The First Home Super Saver Scheme (FHSSS) explained
Buying your first home is an exciting milestone, but saving for that initial deposit is a daunting task. To support aspiring homeowners, the Australian government introduced the First Home Super Saver Scheme (FHSSS), a program that helps individuals save for a house deposit by making use of their superannuation funds. Below we’ll explore the FHSSS in detail, outlining how it works, its benefits, and how you can take advantage of this scheme to realize your dream of owning a home.
Understanding the First Home Super Saver Scheme
The First Home Super Saver Scheme, often referred to as the FHSSS or FHSS scheme, is designed to assist first-time buyers save for a house deposit by allowing voluntary contributions to their superannuation fund be withdrawn for the purposes of buying a first home. The scheme allows eligible individuals to withdraw voluntary contributions, along with associated earnings.
To participate in the FHSSS scheme, you must meet certain criteria. You must be at least 18 years old, have not previously owned a property in Australia, and intend to live in the property you purchase. Additionally, you must have made voluntary contributions to your superannuation account i.e. additional contributions above what your employer has contributed.
Benefits of the First Home Super Saver Scheme
The FHSSS offers several advantages to aspiring homeowners. Firstly, by utilizing the pre-tax income to contribute to your super, you can benefit from potential tax savings. These contributions are taxed at only 15%, compared to your marginal tax rate, which will likely be higher. This means more money can be allocated towards your home deposit. For example: an individual that earns $70,000 has a marginal tax rate of 34.5% including the Medicare levy and the contributions tax is just 15%. So If this individual makes a $10,000 concessional contribution to their super they don’t pay the 34.5% or $3,450 income tax and instead just pay the 15% or $1,500 contributions tax thus saving $1,950 in tax.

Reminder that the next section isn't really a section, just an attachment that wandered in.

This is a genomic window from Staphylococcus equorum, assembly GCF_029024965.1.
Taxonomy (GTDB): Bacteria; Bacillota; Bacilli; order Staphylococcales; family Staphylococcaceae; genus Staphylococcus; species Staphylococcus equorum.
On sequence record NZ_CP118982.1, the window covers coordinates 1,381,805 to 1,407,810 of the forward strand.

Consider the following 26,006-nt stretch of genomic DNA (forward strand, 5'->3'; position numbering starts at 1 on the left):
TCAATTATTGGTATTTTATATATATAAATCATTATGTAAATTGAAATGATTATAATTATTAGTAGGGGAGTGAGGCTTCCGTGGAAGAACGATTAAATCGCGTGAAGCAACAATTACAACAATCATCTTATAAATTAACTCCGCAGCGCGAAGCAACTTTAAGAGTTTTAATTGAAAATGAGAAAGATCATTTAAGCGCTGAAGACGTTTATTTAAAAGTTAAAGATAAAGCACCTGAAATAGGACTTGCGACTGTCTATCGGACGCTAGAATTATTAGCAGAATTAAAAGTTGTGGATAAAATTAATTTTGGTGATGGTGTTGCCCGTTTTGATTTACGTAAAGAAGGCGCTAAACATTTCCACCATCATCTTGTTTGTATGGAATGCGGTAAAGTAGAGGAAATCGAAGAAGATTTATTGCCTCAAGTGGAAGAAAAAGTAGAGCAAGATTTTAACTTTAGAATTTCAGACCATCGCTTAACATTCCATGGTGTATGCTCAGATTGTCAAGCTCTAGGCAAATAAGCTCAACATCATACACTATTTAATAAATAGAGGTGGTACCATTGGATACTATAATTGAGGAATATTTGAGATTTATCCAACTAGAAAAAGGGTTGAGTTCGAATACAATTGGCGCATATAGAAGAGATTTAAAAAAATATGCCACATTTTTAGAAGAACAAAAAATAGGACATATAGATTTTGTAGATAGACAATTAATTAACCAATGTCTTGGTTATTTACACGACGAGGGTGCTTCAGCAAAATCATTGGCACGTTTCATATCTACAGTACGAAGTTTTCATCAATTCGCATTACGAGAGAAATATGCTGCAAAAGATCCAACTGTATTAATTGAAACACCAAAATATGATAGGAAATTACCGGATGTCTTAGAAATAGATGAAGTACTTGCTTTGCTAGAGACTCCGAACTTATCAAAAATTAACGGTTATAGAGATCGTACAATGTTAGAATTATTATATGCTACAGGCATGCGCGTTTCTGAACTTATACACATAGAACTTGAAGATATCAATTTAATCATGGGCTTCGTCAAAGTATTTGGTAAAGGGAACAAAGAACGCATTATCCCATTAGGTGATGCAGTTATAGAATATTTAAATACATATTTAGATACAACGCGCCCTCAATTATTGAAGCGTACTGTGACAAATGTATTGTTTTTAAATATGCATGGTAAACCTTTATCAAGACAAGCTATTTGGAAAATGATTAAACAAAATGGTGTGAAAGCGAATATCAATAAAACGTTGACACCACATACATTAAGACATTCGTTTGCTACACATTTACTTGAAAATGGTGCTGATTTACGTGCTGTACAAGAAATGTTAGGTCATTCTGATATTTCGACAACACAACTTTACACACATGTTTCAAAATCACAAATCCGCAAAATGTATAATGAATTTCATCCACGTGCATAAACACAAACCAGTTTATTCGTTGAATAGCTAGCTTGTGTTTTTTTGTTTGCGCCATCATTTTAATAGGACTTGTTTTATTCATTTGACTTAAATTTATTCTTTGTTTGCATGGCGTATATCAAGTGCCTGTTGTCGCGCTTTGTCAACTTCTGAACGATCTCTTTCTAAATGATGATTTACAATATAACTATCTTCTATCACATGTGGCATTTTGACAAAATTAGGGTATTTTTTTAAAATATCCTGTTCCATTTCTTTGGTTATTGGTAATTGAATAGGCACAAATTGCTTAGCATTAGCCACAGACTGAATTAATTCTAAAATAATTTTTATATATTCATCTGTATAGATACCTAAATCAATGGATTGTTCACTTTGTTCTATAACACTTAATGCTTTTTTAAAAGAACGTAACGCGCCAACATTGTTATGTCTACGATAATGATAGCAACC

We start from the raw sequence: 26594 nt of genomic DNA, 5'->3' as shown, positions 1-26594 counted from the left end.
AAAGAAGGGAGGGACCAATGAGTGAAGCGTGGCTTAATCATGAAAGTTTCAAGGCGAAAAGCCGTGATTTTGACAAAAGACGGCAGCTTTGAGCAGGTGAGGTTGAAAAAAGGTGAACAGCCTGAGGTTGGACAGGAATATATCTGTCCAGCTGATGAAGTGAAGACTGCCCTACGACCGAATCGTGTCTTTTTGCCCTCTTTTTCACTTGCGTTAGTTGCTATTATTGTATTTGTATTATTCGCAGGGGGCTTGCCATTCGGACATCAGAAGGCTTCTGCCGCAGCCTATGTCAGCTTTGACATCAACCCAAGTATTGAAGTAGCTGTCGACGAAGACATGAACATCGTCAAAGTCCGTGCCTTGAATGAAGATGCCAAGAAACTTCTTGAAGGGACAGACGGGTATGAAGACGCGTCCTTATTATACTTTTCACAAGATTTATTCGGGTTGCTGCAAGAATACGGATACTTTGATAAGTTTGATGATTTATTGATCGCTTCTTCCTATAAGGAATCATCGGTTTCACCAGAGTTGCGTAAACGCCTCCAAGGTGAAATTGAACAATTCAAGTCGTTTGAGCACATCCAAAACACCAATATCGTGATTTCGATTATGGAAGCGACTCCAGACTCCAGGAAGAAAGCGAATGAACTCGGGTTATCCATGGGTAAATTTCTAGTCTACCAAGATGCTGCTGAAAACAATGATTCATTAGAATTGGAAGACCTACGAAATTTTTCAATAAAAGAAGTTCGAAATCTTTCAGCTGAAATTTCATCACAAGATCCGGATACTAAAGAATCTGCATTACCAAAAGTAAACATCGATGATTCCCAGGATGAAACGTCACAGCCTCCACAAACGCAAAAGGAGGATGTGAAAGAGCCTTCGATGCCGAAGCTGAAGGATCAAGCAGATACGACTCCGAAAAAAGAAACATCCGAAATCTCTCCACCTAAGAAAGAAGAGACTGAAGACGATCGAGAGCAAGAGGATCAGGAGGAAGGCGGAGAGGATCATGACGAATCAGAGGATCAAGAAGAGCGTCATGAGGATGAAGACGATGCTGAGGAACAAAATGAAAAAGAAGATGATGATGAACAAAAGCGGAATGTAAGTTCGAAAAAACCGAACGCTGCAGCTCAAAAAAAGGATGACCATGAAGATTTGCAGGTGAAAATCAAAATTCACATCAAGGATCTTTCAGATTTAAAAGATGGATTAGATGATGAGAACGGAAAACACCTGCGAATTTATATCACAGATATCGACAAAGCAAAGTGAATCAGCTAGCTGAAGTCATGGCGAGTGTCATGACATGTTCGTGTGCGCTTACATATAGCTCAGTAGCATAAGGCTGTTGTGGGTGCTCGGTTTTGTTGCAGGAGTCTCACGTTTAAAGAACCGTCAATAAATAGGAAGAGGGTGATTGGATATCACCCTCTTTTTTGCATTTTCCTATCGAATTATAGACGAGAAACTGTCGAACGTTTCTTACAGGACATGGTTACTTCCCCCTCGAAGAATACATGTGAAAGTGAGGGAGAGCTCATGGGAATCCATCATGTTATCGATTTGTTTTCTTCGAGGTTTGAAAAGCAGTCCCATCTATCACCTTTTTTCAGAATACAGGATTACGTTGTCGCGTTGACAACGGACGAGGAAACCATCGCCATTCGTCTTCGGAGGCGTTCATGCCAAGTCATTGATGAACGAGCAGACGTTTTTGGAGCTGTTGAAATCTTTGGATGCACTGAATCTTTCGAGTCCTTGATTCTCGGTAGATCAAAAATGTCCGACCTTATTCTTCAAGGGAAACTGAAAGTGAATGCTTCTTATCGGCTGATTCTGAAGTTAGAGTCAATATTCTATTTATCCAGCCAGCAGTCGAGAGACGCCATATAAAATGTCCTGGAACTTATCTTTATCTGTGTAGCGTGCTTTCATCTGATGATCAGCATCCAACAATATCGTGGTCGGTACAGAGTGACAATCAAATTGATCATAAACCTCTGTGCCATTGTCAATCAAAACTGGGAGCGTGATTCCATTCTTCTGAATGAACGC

Super earnings grow your deposit
Another benefit of the FHSSS is that it allows you to save more quickly by accessing the earnings on your contributions. While your superannuation fund typically generates returns, the FHSSS ensures that you can withdraw these earnings along with your contributions. This boosts your overall savings, making it easier to reach your deposit goal.
Additionally, it becomes a lot easier to save if you never receive the funds in your spending account to begin with. If you ask your employer to salary sacrifice extra money into your super that savings is guaranteed because you wont be able to spend it even if you wanted to.
Eligible Contributions for the First Home Super Saver Scheme:
Voluntary concessional (before-tax) contributions.
Voluntary non-concessional (after-tax) contributions.
Concessional contributions include salary sacrifice and contributions from personal savings where a tax deduction is claimed.
Non-concessional contributions are made from personal savings where no tax deduction is claimed.
- Mandated employer contributions.
- Government co-contributions.
- Spouse contributions.
- $15,000 per year per person.
- $50,000 across all years per person.
Using Superannuation for Your House Deposit